- 69,00 kr
"Swords and lances, arrows, machine guns and even high explosives have had far less power over the fate of nations than the typhus louse, the plague flea and the yellow-fever mosquito."
Both shocking and entertaining, this masterpiece of popular science writing tells the tragic story of the struggle between humanity and its humble but deadly enemies, the organisms of disease.
Zinsser shows how infectious disease simply represented an attempt of a living organism to survive. While from the human perspective an invading pathogen was abnormal, from the perspective of the pathogen it was perfectly normal.
From the pestilence which contributed to the downfall of Rome to the dancing manias of medieval Europe, the aristocracy’s fashion for wearing wigs and the role of typhus in the First World War, Zinsser reveals just how disease and epidemics have shaped human history.
Praise for Rats, Lice and History:
"Zinsser's account of lice and men remains a delight. Written in 1935 as a latter-day variation on Laurence Sterne's The Life and Opinions of Tristram Shandy, Zinsser's book gives a picaresque account of how the history of the world has been shaped by epidemics of louseborne typhus… Zinsser's romp through the ancient and modern worlds describes how epidemics devastated the Byzantines under Justinian, put Charles V atop the Holy Roman Empire, stopped the Turks at the Carpathians, and turned Napolean's Grand Armée back from Moscow." Gerald Weissmann, Emerging Infectious Diseases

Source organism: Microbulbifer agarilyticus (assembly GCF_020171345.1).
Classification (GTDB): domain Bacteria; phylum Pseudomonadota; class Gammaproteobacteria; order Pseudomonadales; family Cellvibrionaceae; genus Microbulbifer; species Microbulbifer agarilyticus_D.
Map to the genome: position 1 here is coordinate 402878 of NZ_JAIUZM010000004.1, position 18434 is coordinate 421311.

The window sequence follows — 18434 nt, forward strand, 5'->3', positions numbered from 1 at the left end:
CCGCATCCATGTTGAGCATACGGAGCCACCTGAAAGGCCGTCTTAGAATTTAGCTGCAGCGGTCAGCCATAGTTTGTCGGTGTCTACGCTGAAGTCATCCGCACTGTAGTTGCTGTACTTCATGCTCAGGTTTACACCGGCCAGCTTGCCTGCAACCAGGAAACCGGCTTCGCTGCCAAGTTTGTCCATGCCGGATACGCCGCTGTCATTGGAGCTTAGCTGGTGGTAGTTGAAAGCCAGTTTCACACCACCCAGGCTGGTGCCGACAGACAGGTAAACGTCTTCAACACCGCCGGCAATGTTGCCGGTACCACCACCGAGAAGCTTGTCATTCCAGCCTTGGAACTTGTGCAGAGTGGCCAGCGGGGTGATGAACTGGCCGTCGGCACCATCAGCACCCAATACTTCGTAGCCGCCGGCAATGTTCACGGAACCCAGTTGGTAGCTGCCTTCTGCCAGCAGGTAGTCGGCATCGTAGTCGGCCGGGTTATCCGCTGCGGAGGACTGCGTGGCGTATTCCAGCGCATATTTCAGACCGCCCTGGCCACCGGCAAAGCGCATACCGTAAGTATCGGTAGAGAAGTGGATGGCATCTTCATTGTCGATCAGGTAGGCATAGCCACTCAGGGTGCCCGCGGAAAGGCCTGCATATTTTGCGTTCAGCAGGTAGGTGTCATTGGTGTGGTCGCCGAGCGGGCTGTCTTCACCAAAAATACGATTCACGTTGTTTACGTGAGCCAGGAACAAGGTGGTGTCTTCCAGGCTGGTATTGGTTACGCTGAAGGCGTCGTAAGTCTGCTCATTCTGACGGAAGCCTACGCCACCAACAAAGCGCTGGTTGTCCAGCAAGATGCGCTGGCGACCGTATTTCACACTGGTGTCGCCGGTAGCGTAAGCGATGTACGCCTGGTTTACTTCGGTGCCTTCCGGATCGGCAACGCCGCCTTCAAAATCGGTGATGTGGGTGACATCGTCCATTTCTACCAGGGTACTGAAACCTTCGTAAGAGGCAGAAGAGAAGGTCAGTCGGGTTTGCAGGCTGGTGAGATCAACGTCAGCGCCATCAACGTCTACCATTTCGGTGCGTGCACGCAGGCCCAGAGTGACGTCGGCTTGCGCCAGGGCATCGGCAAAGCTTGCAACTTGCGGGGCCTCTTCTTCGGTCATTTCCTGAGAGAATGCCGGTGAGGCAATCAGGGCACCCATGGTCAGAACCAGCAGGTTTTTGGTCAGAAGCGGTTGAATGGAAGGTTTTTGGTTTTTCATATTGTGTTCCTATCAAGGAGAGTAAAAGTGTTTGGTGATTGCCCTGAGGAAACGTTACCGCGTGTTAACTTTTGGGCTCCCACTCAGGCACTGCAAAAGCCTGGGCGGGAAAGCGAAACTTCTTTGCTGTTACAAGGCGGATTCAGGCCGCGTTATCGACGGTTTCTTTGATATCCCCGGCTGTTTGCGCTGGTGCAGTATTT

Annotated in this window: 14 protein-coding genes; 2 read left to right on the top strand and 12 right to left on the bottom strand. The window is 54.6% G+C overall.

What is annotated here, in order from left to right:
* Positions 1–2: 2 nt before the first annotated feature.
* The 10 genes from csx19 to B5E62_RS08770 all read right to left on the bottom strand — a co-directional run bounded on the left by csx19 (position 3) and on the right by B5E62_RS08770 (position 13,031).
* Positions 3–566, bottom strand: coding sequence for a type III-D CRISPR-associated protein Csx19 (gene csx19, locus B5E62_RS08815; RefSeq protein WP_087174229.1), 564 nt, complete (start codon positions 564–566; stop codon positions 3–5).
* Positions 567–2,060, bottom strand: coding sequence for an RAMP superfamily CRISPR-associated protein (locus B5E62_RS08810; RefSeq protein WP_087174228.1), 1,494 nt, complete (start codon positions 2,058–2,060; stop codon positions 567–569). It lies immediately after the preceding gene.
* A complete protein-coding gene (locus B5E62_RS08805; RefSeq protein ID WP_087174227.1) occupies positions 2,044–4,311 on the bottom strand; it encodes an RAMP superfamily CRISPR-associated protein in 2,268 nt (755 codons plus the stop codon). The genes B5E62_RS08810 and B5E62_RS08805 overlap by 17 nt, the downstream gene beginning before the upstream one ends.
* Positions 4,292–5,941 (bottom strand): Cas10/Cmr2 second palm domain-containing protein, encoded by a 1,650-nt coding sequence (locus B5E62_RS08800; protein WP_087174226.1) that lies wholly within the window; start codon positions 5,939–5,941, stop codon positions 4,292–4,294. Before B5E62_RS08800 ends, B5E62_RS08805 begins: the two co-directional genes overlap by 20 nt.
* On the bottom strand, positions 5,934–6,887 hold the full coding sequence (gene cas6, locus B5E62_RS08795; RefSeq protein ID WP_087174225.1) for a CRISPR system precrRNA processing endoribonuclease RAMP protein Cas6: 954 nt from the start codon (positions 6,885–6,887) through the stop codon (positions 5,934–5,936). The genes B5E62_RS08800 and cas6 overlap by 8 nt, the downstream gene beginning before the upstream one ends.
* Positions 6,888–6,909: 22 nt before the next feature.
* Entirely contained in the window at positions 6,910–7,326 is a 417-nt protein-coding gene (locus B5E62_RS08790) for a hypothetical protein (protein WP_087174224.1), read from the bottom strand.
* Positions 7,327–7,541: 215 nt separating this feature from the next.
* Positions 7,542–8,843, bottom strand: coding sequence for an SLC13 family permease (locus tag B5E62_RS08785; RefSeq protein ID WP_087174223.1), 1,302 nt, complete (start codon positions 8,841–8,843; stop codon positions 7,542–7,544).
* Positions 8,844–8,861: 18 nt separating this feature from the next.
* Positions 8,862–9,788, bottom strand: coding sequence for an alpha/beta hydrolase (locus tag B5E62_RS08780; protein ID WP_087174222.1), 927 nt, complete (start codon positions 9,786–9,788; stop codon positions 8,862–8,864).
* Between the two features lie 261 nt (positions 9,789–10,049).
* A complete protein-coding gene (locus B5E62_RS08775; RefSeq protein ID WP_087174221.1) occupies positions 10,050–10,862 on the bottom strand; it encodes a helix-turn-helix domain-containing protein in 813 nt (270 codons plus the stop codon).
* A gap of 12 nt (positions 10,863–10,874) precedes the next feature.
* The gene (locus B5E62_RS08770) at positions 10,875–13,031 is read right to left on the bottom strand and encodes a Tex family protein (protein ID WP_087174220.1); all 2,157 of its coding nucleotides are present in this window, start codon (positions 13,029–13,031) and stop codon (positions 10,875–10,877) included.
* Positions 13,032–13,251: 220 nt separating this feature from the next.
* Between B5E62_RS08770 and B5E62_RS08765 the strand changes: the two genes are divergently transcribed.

"This book… is listed among the best sellers. The style is delightful, and the subject matter very interesting… [It gives an] account of man's defeats and victories against epidemics… Those who have read Dr. Zinsser's articles will enjoy this book, and to others it will be a pleasant surprise." Elizabeth Hard, The American Journal of Nursing
"No one who buys this book will feel cheated." H. M. Parshley, Nation
"This book will surely be studied with great interest by the lay reader… [I]t presents a fascinating blend of scientific and historical research, humour, and stimulating opinion." The British Medical Journal
“I had the fun of editing Hans’s book Rats, Lice and History, that unique account of what infectious diseases had done to change the fate of nations.” Edward Weeks, The Atlantic